Kay Bell Interview Published on: 12, Oct 2019

Where were you born and brought up? What about that place is your favorite thing?

I was born and raised in Australia. I especially love its wilderness, glorious coastline and vast skies.

As a child, what did you aspire to become? How and why did it change over the years?

From the moment I could hold a pen, I wanted to be a writer, I initially intended to study languages and journalism. I became a lawyer because I was also passionate about justice.

What are your hobbies apart from writing?

I love to travel. I also love to cook.

You graduated in Law and Arts (languages) from the University of Melbourne. How did it help you to shape into a writer?

It’s trite but true that all study broadens the mind. Studying literature in languages other than English gave me a better understanding of words, syntax and subtleties of expression. Law gave me clarity and precision.

What inspired you to write your first novel, The Lornesleigh Legacy? How have you grown as a writer since then?

The Lornesleigh Legacy was born of a love of early Australian society, the bush and family stories. These days, I pare back my expression, and try to push myself to be the best writer I can be.

What has been your most significant achievement as a writer till now?

I attained a top 10 ranking in rural fiction, and a top 20 ranking in women’s fiction (Amazon Australia) for my latest novel, The American Governess. I thought that was pretty good!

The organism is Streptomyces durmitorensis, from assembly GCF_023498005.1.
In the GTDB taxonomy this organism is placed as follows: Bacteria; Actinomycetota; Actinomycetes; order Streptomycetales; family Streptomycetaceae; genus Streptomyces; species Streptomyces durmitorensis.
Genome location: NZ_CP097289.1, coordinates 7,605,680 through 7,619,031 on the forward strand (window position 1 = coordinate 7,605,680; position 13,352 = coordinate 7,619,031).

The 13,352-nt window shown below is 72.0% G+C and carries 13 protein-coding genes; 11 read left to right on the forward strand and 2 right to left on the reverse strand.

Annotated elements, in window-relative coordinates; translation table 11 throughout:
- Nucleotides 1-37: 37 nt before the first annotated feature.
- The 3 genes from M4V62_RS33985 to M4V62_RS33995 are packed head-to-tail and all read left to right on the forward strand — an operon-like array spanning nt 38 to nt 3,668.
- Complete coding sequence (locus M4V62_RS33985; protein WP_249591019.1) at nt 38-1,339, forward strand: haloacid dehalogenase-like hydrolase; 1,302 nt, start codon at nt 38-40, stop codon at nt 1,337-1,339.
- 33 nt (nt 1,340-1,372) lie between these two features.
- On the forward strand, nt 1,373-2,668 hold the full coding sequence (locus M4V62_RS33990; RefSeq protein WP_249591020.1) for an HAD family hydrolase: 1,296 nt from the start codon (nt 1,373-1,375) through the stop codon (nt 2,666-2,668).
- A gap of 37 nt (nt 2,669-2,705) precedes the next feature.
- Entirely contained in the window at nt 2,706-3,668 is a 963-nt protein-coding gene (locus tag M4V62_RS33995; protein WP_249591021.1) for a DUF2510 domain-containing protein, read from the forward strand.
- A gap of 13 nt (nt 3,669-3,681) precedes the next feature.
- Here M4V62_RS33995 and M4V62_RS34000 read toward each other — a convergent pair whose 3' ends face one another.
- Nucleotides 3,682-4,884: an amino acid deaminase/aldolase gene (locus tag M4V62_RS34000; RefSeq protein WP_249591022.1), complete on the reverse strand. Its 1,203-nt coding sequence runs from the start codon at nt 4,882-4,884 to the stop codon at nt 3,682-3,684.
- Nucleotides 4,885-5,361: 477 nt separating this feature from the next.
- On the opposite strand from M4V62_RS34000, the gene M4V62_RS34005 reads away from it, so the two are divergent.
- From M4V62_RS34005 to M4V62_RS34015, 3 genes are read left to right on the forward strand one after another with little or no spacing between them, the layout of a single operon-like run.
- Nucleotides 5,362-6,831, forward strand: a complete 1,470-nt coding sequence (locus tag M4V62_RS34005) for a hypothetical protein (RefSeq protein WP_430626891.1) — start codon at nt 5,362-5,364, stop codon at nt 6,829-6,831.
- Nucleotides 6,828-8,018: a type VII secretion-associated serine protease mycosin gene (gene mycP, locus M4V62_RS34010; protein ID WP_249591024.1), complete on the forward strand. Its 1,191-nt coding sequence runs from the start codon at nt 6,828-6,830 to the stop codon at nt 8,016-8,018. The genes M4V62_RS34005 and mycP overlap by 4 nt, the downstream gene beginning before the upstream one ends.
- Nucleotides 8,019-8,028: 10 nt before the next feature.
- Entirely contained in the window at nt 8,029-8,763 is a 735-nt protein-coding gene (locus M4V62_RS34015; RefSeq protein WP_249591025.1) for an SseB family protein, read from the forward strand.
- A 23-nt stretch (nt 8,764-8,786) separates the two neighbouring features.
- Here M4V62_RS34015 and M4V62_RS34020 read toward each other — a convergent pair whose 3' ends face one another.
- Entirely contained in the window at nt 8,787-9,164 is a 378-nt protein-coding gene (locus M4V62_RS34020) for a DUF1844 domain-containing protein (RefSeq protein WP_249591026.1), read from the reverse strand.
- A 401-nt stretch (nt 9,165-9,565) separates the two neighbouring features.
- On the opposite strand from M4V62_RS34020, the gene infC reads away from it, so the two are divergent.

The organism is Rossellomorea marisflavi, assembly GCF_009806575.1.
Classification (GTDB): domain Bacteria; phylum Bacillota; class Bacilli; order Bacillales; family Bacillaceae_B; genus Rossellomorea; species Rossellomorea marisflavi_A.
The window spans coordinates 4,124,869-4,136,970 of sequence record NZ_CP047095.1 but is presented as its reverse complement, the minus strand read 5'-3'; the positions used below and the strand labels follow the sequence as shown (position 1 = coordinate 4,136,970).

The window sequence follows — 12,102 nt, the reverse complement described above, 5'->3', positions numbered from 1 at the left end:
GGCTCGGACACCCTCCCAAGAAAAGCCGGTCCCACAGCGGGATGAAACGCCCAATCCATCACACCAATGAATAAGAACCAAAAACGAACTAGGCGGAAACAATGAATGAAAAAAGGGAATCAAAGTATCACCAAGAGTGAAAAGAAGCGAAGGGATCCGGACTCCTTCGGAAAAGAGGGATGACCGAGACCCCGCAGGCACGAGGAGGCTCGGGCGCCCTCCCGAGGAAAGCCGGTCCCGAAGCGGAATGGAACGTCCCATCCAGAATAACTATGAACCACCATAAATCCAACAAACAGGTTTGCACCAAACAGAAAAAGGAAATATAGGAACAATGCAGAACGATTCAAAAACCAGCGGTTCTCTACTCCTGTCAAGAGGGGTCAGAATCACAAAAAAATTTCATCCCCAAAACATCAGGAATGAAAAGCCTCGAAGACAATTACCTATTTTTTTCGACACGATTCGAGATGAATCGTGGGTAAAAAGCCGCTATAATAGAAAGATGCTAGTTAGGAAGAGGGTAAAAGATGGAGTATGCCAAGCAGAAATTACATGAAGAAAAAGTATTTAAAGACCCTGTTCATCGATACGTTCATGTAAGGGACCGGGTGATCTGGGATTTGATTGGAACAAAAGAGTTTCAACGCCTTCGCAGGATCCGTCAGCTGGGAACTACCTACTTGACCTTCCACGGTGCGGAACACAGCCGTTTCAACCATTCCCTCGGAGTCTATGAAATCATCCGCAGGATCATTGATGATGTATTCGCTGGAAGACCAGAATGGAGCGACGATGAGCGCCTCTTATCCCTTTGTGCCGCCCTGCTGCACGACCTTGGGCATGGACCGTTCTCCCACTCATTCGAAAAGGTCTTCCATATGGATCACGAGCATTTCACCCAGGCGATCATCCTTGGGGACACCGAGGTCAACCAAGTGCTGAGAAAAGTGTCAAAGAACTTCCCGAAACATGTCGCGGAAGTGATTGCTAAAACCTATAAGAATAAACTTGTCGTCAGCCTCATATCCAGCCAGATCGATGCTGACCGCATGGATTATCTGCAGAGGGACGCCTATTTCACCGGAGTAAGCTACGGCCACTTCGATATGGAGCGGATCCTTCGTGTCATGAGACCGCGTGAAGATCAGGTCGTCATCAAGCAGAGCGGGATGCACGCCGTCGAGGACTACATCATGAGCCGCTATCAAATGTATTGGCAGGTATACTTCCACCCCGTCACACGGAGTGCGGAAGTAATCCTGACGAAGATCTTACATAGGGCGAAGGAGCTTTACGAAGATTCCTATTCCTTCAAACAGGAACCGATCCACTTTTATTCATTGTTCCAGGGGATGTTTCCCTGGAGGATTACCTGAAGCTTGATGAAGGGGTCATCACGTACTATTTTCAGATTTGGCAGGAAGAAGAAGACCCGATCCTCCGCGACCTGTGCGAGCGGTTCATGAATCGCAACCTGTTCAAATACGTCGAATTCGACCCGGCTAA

How do you think women characters have evolved over time in Women's fiction?

Women have been allowed to become their own person: flawed but, unapologetic and strong. These days, they’re allowed to drive their own destiny.

Your books are based in history and have a great story embedded in them. How do you ensure that each of them is exclusive in its own way?

I let the characters drive the narrative. I endeavour to make the characters in my novels real. Even if there's an overlap in history, the characters are never the same. I try to get under their skin, give them a back story, allow them to grow and evolve within the context of the novel. That way, each novel is different. The characters are my children. Even when I don’t like them much, I love them..

What jobs have you worked until now? Which one was the most fulfilling?

I’ve held a number of posts both within and outside of legal circles, and each has contributed to my life immeasurably.

Who are the other authors and writers you look up to?

I have wide tastes, from chick-lit to the classics. Most influential is a beautiful book known mostly for its Hollywood adaptation, which never did it justice, Enid Bagnold’s National Velvet. I read it as a child and still adore it.

How much do you relate to Miss Becky as a woman? Why?

She’s very different from me, but I understand her need to push boundaries. I’m not nearly as tough as she is.

Since you write historical fiction and have much knowledge about it, which era or age would you like to time travel to? Why?

Although I’m perfectly happy with the age I was born into, I’d peek at the Edwardian era. The thought of a world without antibiotics scares me.

Criticism, whether constructive or otherwise is part and parcel of any art form. How do you deal with reviews of your books- both positive and negative?

The truth most likely lies somewhere in between. There’s a philosophy to write by.

Which is the next book you are working on? Is it another historical fiction?

I have two projects planned. One looks backwards and the other forwards. I’m uncertain which I’ll finish first..

How has your experience working with AllAuthor been?

I appreciate the professionalism, support and encouragement AllAuthor provides. It’s been great. I also appreciate this opportunity to chat with you.

Share Kay Bell's interview